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Case of the Month (from CFLR Monthly)

June 2018
[Archive]

Trial court may deny DVPA restraining order even when abuse is proven . . .

 

In affirmance, First District holds wife did not intentionally or recklessly cause husband bodily injury, and wife did not abuse husband by reading and disclosing text messages

 

Fischer v. Fischer

(March 23, 2018; ordered published April 20, 2018)

California Court of Appeal 1 Civil A148482 (Div 2) 22 Cal.App.5 th 612, 231 Cal.Rptr.3d 621, 2018 FA 1836, per Richman, Acting PJ (Stewart and Miller, JJ, concurring). San Mateo County: Holt, J, affirmed. For appellant: Christopher Melcher, CFLS, (818) 591-3100. For respondent: Robert Roth, CALS, (415) 649-6700. CFLP §§C.9.5.5, C.10.10.

 

David and Joannie Fischer were married in 1999, and later had two sons, both with special needs, and now ages 16 and 12. The marriage had its “‘ups and downs’”; at times, David, who was 6’1” and weighed 185 pounds, shoved, pushed, and spat on Joannie, 5’5’’ and 130 pounds, and threw water on her. Joannie, “alone and frustrated” broke a picture frame and a bowl at separate times. The couple’s main problem, however, was that David had an affair with another woman, E.D. When Joannie learned of it, David assured her (“a million times”) that it hadn’t lasted long and was now over.

 

Nevertheless, David filed for divorce on October 20, 2014. After initially refusing service, Joannie filed a response denying that irreconcilable differences existed. However, she bought a house on Fletcher Drive in Atherton, while continuing to live in their Atherton family home (FH) at least part-time. According to Joannie, things began to improve between David and her, giving her hope for a reconciliation. On September 26, 2015, he brought her a birthday card and flowers prior to her birthday, which was the next day.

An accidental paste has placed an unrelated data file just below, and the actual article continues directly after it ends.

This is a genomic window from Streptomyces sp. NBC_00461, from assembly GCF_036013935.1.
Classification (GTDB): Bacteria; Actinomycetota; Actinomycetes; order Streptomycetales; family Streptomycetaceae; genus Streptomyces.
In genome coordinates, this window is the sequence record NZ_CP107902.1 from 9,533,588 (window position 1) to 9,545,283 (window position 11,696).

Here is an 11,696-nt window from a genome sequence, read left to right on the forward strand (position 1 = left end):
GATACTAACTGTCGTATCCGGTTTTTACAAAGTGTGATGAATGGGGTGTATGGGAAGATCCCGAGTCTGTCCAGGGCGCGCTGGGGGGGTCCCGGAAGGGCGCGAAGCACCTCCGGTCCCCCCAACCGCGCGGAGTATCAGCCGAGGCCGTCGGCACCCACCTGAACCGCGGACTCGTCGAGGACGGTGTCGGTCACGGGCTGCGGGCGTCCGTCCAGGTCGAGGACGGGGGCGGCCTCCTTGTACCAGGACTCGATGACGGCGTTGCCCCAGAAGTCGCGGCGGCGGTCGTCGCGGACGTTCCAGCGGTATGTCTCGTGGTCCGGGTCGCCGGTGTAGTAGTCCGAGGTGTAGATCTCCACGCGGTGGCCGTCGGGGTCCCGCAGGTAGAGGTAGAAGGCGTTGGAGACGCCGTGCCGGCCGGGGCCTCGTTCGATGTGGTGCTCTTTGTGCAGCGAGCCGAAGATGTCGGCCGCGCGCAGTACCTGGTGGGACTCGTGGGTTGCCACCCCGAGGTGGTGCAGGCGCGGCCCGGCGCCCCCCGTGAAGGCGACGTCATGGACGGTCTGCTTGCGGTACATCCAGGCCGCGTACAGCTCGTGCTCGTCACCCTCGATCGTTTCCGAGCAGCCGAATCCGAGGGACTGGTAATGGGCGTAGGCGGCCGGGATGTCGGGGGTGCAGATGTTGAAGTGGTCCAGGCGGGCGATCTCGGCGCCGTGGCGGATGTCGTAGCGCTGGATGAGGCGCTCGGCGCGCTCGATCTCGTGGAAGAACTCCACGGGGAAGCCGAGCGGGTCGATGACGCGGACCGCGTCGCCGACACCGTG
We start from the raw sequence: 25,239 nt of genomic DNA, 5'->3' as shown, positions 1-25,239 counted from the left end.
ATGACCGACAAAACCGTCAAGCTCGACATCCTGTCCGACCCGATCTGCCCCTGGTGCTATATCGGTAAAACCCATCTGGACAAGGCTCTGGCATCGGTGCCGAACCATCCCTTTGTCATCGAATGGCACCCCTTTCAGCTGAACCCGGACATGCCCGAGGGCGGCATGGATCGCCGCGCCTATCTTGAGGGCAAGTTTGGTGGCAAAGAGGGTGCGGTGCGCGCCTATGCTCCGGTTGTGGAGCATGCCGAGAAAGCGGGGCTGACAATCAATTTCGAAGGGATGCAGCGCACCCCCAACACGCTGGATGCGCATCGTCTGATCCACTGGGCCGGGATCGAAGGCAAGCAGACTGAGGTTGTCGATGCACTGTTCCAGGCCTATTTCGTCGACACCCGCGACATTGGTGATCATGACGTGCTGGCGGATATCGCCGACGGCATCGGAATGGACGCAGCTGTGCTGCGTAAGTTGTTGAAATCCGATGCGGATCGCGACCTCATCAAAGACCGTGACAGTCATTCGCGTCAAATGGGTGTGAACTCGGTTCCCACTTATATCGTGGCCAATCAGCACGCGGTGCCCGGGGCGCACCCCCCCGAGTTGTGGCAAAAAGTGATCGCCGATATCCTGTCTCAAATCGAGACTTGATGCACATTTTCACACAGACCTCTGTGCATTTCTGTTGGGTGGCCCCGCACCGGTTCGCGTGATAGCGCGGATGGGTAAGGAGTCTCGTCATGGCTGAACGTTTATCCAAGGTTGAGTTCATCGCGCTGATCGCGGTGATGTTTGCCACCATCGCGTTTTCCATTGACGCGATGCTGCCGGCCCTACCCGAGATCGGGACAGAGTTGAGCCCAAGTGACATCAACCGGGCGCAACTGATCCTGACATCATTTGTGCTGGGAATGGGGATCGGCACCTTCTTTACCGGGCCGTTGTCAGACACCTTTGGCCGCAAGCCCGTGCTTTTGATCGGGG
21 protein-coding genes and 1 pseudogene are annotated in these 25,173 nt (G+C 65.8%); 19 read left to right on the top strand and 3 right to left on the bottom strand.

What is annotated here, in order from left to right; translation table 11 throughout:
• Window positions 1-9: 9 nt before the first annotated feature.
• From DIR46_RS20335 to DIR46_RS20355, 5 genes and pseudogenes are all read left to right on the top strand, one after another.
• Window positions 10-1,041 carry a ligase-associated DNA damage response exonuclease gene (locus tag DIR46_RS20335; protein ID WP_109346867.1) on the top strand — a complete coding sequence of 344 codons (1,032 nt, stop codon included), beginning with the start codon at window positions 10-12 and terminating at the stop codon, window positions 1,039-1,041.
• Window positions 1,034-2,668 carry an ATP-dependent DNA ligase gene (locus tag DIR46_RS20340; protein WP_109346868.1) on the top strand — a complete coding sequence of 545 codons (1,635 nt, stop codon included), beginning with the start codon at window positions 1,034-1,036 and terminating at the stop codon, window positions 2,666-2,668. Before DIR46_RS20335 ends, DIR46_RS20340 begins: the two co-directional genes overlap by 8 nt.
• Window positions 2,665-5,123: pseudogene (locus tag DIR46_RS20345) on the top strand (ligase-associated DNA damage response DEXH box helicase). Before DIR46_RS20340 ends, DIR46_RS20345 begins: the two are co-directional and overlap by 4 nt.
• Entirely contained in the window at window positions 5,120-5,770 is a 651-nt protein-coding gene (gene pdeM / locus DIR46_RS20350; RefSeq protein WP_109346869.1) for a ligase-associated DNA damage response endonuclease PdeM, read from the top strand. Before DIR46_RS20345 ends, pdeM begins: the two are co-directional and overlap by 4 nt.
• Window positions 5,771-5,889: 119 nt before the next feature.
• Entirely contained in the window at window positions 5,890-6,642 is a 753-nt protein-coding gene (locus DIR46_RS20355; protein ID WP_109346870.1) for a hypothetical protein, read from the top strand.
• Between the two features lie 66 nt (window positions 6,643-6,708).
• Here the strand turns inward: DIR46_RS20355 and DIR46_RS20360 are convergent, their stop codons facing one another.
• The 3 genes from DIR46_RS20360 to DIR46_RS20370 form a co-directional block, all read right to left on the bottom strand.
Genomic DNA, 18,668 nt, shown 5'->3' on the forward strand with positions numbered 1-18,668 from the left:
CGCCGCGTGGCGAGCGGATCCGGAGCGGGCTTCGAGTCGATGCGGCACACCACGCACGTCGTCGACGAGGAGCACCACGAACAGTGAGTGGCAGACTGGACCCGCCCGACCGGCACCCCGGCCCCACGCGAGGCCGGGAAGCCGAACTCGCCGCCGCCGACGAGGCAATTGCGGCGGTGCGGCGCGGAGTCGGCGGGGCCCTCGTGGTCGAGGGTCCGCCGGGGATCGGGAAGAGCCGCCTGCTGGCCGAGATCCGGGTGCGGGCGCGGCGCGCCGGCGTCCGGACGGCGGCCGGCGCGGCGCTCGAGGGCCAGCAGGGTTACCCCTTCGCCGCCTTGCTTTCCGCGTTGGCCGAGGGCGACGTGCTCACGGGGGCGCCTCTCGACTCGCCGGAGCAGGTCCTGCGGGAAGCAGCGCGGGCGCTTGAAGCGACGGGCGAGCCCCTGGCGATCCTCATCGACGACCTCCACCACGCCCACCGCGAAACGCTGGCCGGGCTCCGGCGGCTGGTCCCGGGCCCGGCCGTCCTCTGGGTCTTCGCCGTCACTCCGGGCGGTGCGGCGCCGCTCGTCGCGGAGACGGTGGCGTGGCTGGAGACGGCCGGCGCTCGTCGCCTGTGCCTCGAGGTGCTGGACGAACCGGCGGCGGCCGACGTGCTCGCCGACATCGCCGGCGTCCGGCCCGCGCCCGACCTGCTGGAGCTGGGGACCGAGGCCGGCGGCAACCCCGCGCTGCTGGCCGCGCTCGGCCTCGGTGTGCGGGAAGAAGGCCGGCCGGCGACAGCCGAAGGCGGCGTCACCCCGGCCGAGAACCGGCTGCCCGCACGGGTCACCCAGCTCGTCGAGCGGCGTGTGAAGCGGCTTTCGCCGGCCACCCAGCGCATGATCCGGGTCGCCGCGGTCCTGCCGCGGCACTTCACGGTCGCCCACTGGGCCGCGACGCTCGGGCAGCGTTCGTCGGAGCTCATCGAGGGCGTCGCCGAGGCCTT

On her birthday, Joannie, believing that David was out of town, drove over to FH to pick up some clothes to wear at her birthday party. When she entered the house, she heard music and assumed that David was getting a massage. When she went into the closet to get her clothes, David’s phone buzzed, indicating a text message “from a famous male singer.” Curious, Joannie tapped the phone and saw E.D.’s face on the screen, after which she scrolled through “20 or so text messages” that showed that David’s affair was still going on. She was “‘heartbroken.’” About that time, David came in and saw Joannie with his phone, got in her face, and snatched the phone from her. Calling him a liar, Joannie slapped David twice, pushed him, and scratched his neck. David warned her that if she hit him again he “would call 911,” and went to pay the masseuse. Joannie followed him into his office and grabbed his phone, but David got it back; Joannie began hitting him again. David called 911, but hung up, prompting the 911 operator to call back and send police. When the police arrived, Joannie admitted slapping and pushing David after she learned he was still cheating on her. The officers “made a ‘call’ that Joannie was the primary aggressor” and arrested her, but David declined to obtain an emergency protective order.